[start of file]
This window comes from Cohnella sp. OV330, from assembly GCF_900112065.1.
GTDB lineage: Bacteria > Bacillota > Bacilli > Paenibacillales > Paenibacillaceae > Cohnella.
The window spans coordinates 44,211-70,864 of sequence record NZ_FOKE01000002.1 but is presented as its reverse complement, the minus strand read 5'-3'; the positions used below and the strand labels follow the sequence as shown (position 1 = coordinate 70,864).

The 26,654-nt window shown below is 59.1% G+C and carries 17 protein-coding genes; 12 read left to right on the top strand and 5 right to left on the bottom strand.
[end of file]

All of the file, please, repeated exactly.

This window comes from Cohnella sp. OV330, from assembly GCF_900112065.1.
GTDB lineage: Bacteria > Bacillota > Bacilli > Paenibacillales > Paenibacillaceae > Cohnella.
The window spans coordinates 44,211-70,864 of sequence record NZ_FOKE01000002.1 but is presented as its reverse complement, the minus strand read 5'-3'; the positions used below and the strand labels follow the sequence as shown (position 1 = coordinate 70,864).

The 26,654-nt window shown below is 59.1% G+C and carries 17 protein-coding genes; 12 read left to right on the top strand and 5 right to left on the bottom strand.